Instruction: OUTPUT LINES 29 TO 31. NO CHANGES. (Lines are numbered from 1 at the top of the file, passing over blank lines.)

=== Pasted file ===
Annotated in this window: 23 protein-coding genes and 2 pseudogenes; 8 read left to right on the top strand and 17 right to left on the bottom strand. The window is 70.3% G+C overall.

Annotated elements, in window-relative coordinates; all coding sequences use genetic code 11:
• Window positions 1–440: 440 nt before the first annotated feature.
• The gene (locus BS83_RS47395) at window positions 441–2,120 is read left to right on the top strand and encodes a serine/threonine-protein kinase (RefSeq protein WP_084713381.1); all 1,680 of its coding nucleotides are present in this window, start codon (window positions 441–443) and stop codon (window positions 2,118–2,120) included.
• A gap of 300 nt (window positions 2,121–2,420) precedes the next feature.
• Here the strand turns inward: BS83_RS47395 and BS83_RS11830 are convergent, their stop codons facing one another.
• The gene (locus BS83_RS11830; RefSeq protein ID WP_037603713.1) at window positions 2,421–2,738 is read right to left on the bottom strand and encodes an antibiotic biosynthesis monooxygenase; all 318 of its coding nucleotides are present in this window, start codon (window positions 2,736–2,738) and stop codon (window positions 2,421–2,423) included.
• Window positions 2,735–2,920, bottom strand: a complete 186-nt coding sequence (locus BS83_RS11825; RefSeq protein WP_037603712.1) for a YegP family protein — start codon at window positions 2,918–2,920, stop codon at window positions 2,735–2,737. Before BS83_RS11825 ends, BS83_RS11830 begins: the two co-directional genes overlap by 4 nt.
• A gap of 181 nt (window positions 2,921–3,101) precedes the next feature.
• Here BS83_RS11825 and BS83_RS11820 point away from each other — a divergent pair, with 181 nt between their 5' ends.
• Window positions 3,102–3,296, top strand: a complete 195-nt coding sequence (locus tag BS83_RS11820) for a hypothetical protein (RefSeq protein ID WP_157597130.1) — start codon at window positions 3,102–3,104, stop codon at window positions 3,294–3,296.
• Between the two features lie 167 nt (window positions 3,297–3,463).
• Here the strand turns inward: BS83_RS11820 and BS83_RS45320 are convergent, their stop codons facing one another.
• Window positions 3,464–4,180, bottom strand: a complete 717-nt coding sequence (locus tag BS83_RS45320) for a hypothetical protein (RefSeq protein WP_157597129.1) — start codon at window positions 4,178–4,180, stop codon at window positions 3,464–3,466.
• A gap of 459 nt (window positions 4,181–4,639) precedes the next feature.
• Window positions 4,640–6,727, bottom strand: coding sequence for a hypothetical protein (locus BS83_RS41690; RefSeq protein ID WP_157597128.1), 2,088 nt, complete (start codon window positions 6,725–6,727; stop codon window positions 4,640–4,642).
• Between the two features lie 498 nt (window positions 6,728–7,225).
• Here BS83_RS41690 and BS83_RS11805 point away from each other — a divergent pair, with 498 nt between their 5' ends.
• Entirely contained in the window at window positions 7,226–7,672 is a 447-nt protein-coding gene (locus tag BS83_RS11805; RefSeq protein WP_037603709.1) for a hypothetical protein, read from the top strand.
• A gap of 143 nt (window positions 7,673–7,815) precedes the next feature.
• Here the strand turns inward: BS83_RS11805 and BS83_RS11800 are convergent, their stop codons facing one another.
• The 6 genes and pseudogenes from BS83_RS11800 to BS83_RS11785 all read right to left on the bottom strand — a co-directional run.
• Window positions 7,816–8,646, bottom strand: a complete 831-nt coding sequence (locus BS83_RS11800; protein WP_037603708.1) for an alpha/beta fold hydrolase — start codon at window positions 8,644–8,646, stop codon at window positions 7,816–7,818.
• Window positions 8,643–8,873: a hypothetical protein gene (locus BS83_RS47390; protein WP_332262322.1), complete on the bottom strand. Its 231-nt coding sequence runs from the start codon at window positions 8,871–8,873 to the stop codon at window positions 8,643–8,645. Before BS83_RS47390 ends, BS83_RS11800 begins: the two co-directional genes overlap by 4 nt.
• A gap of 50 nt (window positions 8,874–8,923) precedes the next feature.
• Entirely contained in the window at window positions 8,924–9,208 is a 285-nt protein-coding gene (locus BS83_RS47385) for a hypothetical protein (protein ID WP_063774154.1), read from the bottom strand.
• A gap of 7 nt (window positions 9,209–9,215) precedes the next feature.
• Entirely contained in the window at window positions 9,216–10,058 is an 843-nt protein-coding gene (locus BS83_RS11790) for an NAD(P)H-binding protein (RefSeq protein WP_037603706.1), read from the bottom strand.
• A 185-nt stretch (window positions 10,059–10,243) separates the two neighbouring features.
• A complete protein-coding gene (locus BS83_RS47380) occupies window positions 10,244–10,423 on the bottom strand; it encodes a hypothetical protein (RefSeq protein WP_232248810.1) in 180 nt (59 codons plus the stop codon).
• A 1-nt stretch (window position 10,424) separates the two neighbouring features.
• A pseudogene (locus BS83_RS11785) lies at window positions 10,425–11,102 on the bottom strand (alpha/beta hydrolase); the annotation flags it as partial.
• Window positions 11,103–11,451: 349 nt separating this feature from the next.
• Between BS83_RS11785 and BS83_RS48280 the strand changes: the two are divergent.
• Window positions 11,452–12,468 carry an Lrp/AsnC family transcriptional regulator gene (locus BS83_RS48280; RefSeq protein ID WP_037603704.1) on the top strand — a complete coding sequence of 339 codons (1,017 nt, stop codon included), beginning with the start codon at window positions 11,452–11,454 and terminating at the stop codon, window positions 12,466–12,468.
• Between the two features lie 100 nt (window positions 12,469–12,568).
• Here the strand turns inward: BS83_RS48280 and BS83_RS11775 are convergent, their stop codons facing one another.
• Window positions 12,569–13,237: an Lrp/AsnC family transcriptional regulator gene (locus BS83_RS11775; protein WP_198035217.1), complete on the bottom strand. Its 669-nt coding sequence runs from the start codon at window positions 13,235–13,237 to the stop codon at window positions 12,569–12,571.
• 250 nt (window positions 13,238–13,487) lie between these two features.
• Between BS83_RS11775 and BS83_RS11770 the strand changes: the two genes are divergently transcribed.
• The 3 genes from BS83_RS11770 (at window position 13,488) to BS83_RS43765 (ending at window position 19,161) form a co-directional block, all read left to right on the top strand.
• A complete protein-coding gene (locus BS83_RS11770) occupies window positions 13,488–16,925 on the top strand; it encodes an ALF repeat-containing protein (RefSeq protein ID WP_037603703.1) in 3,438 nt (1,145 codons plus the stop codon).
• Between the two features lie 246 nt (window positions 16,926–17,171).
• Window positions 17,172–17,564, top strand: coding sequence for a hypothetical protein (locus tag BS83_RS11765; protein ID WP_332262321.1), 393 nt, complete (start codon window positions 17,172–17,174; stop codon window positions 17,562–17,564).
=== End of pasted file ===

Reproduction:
• A 185-nt stretch (window positions 10,059–10,243) separates the two neighbouring features.
• A complete protein-coding gene (locus BS83_RS47380) occupies window positions 10,244–10,423 on the bottom strand; it encodes a hypothetical protein (RefSeq protein WP_232248810.1) in 180 nt (59 codons plus the stop codon).
• A 1-nt stretch (window position 10,424) separates the two neighbouring features.